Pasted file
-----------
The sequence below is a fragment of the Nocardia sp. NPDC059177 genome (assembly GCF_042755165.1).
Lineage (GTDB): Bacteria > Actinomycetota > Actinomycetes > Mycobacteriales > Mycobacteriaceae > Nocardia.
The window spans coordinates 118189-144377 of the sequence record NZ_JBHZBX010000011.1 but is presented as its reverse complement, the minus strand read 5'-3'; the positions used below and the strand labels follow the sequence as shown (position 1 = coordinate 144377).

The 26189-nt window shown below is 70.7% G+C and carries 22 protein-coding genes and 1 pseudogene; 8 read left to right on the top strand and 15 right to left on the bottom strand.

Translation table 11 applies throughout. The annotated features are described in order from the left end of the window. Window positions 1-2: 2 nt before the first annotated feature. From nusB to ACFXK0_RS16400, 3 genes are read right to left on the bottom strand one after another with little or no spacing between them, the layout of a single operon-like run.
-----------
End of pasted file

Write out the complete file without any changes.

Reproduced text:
The sequence below is a fragment of the Nocardia sp. NPDC059177 genome (assembly GCF_042755165.1).
Lineage (GTDB): Bacteria > Actinomycetota > Actinomycetes > Mycobacteriales > Mycobacteriaceae > Nocardia.
The window spans coordinates 118189-144377 of the sequence record NZ_JBHZBX010000011.1 but is presented as its reverse complement, the minus strand read 5'-3'; the positions used below and the strand labels follow the sequence as shown (position 1 = coordinate 144377).

The 26189-nt window shown below is 70.7% G+C and carries 22 protein-coding genes and 1 pseudogene; 8 read left to right on the top strand and 15 right to left on the bottom strand.

Translation table 11 applies throughout. The annotated features are described in order from the left end of the window. Window positions 1-2: 2 nt before the first annotated feature. From nusB to ACFXK0_RS16400, 3 genes are read right to left on the bottom strand one after another with little or no spacing between them, the layout of a single operon-like run.